FSEM 149 – THE CARIBBEAN THROUGH LITERATURE, THEATER, AND FILM
This course is designed as an introduction to Cuban, Puerto Rican, and Dominican literature and film. The literary and film texts will be examined within their social, political, cultural, and historical context to explore the responses of the writers to issues associated with their respective societies. We will discuss such topics as race, class, neo-colonialism, gender, and identity.
FSEM 150 – ALL THE WORLD’S A (DIVERSE) STAGE
Theatre artists have always been called to hold up a mirror to society, yet if most of the canon is from only one perspective, that mirror is distorted. We will focus on writers and characters from underrepresented groups, with central attention to voice and monologue: What happens when a character is given the stage, uninterrupted, to speak? And, equally importantly, what happens when YOU are given that stage? In response to the study of the course texts, students will develop their own voices, by writing and performing a monologue of their own.
FSEM 151 HONORS – LET FREEDOM RING: THE CIVIL RIGHTS MOVEMENT IN AMERICAN LIFE
Few movements in American history have shaped our current events as has the 20th-century Civil Rights Movement. This mass movement, organized by grassroots activists throughout the entire country, challenged America’s racial inequalities in ways that few events in our country’s history have. In this course, we’ll look at the roots of that movement, in the Jim Crow south and the racially segregated north; how the movement changed and responded to national events; how the movement expanded into a larger organized force in the 1950s and 1960s; how the Black Power movement rose out of Civil Rights; and how the movement collapsed in the late 1960s and early 1970s.
FSEM 152 – ART, PROPAGANDA, AND ENTERTAINMENT
Every day we are surrounded by a constant barrage of images and information, from news media, social media, streaming services and television, all connected and all part of the mass media environment we live in. How do we begin to understand and process the ways in which mass media influences our lives, shaping our relationship to social and political reality? One important strategy is to explore how we got here— explore the history of mass media! Students will study and discuss the overlapping social, cultural, and political connections between art, propaganda, and entertainment by exploring a series of provocative historical case studies. Historical case studies include: the invention of the poster and the graphic print; crime and criminality in American popular culture; photographic “truth” and the documentary film; and subliminal messaging in television commercials.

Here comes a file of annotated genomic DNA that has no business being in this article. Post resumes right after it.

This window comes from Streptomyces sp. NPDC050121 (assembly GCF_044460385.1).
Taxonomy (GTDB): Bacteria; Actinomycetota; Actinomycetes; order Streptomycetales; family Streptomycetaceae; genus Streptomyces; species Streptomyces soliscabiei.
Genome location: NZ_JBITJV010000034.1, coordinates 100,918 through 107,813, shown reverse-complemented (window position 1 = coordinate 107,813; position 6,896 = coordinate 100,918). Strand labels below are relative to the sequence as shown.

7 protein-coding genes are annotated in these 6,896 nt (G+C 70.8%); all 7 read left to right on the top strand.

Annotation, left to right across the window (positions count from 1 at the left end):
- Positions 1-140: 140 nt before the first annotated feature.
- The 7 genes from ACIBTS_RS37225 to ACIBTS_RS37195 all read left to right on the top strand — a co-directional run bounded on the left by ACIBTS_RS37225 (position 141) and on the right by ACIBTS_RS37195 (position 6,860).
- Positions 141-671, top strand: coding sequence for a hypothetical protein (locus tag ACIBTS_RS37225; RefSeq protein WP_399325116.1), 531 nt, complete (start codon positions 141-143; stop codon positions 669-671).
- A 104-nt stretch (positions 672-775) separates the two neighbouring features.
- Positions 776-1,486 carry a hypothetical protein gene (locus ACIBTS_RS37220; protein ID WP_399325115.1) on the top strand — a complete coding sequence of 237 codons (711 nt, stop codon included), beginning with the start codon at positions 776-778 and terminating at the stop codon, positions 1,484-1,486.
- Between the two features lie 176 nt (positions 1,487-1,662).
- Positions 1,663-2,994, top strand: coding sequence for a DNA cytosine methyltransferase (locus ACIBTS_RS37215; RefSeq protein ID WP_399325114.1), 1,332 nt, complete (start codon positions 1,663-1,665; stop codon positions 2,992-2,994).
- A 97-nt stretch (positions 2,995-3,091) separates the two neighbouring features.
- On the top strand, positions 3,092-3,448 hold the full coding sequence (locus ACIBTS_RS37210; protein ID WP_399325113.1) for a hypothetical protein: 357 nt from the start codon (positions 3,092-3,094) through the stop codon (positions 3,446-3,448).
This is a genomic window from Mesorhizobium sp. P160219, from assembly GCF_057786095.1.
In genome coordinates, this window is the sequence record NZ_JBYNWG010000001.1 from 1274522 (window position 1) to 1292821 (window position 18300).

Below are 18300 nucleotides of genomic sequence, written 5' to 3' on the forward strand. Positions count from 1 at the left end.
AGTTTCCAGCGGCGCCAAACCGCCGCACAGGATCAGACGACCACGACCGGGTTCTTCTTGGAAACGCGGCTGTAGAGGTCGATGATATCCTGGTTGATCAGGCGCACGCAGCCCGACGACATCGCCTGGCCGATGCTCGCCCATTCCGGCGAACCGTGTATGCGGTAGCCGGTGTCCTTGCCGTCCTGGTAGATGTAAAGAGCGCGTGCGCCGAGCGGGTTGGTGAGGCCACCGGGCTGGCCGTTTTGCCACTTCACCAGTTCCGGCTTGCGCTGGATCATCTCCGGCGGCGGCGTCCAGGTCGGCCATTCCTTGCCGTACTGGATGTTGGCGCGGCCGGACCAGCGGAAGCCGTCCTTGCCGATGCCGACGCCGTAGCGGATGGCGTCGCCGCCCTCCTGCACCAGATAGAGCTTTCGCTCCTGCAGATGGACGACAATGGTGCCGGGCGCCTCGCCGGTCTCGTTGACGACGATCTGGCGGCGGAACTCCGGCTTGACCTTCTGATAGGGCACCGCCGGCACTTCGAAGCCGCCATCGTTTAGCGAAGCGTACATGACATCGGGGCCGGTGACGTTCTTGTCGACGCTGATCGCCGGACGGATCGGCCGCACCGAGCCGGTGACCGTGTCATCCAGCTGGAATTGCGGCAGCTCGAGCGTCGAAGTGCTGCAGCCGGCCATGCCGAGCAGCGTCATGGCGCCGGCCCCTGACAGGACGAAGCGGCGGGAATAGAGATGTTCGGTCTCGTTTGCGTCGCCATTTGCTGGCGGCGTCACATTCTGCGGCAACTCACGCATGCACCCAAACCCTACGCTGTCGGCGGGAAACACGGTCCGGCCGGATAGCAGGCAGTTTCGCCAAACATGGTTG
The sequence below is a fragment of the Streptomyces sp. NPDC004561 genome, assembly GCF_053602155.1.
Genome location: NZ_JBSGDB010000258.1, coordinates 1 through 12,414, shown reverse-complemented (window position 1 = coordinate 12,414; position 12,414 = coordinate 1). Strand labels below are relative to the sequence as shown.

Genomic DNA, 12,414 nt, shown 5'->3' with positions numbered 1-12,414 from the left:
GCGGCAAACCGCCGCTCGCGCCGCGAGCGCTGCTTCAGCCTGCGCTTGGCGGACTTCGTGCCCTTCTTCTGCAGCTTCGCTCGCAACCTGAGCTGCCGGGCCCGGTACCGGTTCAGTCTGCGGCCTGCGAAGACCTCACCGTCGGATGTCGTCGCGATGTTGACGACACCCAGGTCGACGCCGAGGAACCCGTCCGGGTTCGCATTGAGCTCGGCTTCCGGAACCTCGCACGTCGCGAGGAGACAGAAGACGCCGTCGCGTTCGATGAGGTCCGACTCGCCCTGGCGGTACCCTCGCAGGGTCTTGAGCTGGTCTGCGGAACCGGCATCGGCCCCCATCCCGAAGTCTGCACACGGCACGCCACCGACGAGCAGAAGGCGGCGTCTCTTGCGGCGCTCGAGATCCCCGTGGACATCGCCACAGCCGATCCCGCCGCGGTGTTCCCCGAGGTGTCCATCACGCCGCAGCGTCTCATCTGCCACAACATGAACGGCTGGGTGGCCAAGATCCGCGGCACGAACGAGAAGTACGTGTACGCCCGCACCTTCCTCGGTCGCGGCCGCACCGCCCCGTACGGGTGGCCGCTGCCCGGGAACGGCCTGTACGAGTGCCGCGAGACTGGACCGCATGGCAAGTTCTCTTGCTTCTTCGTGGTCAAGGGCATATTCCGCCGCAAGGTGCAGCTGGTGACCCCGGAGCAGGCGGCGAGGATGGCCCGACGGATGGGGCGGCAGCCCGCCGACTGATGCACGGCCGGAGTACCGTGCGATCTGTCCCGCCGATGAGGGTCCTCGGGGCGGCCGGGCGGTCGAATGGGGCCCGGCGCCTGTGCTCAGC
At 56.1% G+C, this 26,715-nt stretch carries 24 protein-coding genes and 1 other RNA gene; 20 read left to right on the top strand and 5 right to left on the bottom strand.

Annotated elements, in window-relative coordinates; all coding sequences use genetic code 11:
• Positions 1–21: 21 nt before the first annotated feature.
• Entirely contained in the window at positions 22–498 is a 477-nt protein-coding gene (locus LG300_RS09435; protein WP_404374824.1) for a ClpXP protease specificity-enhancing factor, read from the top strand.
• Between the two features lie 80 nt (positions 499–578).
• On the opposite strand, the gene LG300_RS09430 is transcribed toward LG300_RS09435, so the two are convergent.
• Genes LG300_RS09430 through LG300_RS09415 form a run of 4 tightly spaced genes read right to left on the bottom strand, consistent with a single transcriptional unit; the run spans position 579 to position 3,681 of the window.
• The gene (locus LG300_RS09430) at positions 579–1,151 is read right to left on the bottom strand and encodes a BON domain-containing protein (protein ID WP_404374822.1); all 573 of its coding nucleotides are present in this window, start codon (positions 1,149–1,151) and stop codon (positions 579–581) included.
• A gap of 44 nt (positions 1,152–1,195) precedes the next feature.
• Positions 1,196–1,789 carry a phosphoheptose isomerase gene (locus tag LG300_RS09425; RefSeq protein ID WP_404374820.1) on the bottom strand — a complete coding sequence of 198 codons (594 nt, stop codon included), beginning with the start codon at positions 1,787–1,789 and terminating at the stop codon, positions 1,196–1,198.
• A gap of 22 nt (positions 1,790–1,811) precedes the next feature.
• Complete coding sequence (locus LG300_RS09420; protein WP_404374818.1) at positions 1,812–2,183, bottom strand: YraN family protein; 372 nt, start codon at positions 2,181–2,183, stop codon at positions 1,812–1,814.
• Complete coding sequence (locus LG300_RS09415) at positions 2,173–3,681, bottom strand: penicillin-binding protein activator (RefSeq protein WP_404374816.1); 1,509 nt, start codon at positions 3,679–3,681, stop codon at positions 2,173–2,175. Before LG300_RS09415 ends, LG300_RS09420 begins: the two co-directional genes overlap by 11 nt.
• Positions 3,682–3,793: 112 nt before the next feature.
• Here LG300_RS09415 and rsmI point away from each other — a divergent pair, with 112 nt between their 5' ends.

FSEM 153 – ART AND POLITICS IN WORLD CINEMA
In this course, we will watch post-World War II films from Europe, Africa, Latin America, and Asia. Beginning with Rome, Open City (1945) and ending with Parasite (2019), we will be examining films closely to understand what makes them “art.” What are the different cinematographic choices that directors make? What effects do these choices have on us, the audience? Our approaches to the films will be framed by the various genres and movements as well as by each film’s historical contexts. How are films responses not only to other films but also to other genres and movements? How do films engage with the social and political issues of their particular times and places? What do films from the past communicate to us today? How do films both reflect and shape society?
FSEM 155 – WRITERS AND POLITICS IN EASTERN EUROPE
Eastern European literature is often invisible due to language, geography, economics, and decades of Soviet suppression. Poland is called a land of poetry, nevertheless, and, among Czechs, poets are known as a “privileged caste,” yet their names may not be recognized, despite the many Nobel Prizes they have won. From Albania to Belarus, from Ukraine to Lithuania and beyond (all of the countries embroiled in Russia’s invasion of Ukraine), this class will help to encounter many of the most pressing issues Eastern Europe presents us with: authoritarianism, war, human rights, nuclear disaster, mass conformity, and the concentration camp. The fiction, drama, and poetry considered are profoundly human, powerful, and brave, whether the style is realistic, tragic, comic, or Kafkaesque. Authors include: Bertolt Brecht, Václav Havel, Eugène Ionesco, Franz Kafka, Milan Kundera, Czesław Miłosz, Tom Stoppard, and Wisława Szymborska.
FSEM156 – SHAKESPEARE’S COVER SONGS (HONORS)
Shakespeare’s plays are rife with music, including many popular songs that were adapted to fit the mood of particular scenes. Relative to the comedies, the tragedies contain fewer songs, and notably, female characters sing the most dramatically significant songs. In this class, we will study three major tragedies, Othello, Hamlet, and Macbeth, with a particular focus on the role of song in each play. We will consider how women’s performance was regarded as transgressive, potentially even lascivious, in Shakespeare’s time, something done by witches, the melancholic, and the mad. As well, we will try to determine how the histories—sometimes comic—of the songs inflect the scenes in Shakespeare’s tragedies in which they appear. Throughout, we will refer to contemporary productions of the plays, examining how the songs are adapted in modern contexts and what response they might evoke for a modern audience that does not have the same cultural context as original audiences.